Spring Position Battle Spotlight – Running Back

Notre Dame, IN (UHND) – There are a number of positions up for grabs this spring. Some will be decided by this month’s Blue and Gold game and will likely go undecided until the end of August. Over the next couple of weeks we’ll take a look at a number of the spots that will be up for grabs – first up is the starting running back position.

When Darius Walker left before his senior season last year, Notre Dame went into the 2007 season with very little experience at the running back position. Travis Thomas and James Aldridge were the primary participants in last year’s battle for the position with freshmen Armando Allen and Robert Hughes fighting for carries as well.

None of the four backs who saw the bulk of carries in ’07 established themselves as the set in stone starter. Thomas is graduated and none of the returning backs started more than five games or ran for more than 500 yards last season.

James Aldridge has been listed as the #1 back on the official depth chart to start the spring, but Hughes and all are right on his heels and either one of them would makes sense for one reason or another as the starter.

Here’s a quick rundown of what each has accomplished and what each brings to the table in 2008.

James Aldridge

The former five star running back came to Notre Dame as an early enrollee, one of the original three for Weis, but also came after an ACL injury during his senior year of high school. Before the injury, Aldridge showed some impressive cutting ability. He rarely lost much speed on his cuts and while he didn’t posses “burner” speed, he broke long run after long run by making people miss.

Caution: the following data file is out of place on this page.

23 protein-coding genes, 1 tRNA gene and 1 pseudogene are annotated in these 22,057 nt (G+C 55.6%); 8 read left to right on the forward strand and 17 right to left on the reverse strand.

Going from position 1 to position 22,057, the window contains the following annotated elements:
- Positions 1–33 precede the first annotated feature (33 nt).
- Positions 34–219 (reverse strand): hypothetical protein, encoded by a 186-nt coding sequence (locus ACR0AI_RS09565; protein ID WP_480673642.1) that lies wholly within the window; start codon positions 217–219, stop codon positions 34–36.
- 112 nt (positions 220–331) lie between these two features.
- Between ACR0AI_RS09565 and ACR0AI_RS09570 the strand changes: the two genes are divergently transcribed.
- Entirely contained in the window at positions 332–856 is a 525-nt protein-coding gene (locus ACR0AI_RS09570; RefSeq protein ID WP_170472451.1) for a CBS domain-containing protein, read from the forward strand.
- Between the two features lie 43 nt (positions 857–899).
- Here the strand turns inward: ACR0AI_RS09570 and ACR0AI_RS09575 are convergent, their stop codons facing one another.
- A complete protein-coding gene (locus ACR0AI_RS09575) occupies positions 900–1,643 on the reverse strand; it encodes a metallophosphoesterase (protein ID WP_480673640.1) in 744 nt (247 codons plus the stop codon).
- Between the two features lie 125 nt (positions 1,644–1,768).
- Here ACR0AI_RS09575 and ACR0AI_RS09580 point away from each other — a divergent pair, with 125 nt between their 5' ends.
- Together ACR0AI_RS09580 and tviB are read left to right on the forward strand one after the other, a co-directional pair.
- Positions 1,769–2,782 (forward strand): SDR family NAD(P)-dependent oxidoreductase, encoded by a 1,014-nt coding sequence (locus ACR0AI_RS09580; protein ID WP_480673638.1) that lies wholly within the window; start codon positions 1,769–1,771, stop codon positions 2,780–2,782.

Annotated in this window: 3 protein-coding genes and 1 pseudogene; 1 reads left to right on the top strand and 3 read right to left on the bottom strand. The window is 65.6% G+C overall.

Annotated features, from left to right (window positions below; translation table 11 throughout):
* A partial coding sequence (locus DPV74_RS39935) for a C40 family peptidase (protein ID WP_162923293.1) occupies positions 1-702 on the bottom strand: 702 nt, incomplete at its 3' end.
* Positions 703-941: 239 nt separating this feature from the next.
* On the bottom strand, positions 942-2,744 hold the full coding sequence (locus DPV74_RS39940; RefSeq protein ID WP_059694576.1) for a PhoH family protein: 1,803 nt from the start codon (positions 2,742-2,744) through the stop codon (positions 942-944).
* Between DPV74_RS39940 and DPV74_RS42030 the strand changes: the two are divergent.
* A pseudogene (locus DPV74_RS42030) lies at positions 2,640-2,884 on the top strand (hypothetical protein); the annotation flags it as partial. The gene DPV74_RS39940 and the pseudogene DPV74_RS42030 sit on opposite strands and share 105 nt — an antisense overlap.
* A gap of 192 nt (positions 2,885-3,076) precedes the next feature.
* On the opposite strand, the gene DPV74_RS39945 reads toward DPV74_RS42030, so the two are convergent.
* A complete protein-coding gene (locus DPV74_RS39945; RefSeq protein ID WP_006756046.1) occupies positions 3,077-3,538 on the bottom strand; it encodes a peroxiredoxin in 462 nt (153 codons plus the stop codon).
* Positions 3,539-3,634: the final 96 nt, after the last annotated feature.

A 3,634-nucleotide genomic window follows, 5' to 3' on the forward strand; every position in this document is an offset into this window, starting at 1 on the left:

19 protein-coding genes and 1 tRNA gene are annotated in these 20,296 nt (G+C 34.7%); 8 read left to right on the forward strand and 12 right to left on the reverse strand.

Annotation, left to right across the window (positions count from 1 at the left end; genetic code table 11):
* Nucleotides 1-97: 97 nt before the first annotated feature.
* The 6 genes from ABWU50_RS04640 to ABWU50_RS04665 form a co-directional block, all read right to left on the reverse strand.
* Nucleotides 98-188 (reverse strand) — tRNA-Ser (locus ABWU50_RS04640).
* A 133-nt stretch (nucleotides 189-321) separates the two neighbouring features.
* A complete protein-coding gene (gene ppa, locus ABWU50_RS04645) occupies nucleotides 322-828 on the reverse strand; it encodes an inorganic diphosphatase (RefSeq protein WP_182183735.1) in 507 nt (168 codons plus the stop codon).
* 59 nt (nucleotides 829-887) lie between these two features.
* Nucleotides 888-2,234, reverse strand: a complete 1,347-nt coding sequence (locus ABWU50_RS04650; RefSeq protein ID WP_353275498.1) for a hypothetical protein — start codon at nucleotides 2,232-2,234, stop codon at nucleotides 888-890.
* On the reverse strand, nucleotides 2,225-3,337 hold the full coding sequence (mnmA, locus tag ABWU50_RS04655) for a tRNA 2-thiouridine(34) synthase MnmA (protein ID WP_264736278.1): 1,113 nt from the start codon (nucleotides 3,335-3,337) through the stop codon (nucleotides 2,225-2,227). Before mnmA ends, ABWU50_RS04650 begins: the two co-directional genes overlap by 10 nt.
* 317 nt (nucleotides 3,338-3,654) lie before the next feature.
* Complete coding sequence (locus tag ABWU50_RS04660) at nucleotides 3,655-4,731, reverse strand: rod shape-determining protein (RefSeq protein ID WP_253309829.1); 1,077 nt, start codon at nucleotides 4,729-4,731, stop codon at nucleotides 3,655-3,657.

While he’s been at Notre Dame, that same ability has yet to be really seen. As a freshman, he wore a bulky knee brace that limited his mobility; and last year he still didn’t look like the same back that garnered five stars from both Rivals and Scout.com.

Aldridge ended last season with 121 carries for 463 yards (3.8 ypc) with zero touchdowns in five starts. He looked good at times such as against Michigan State when he recorded his first career 100 yard game with 104 on 18 carries. He notched another 100 yard performance against Navy with a career high 125 on 32 carries.

James missed all of the USC and Stanford games as well as most of the Duke game with an ankle injury.

Aldridge’s biggest weakness in 2007 was breaking tackles, or rather his lack of breaking tackles. For a big back, he didn’t run through too many arm tackles and went down on first contact more than you would expect from a back with his size.

The lack of taking backs to the ground in practice for most of last year could have played a role in this. Considering Aldridge missed most of his senior year of high school and then played sparingly in 2006, it had been three years since Aldridge had been tackled on a regular basis. That won’t be the case this spring with everyone getting taken to the ground except the quarterback and that should improve his tackle breaking skills.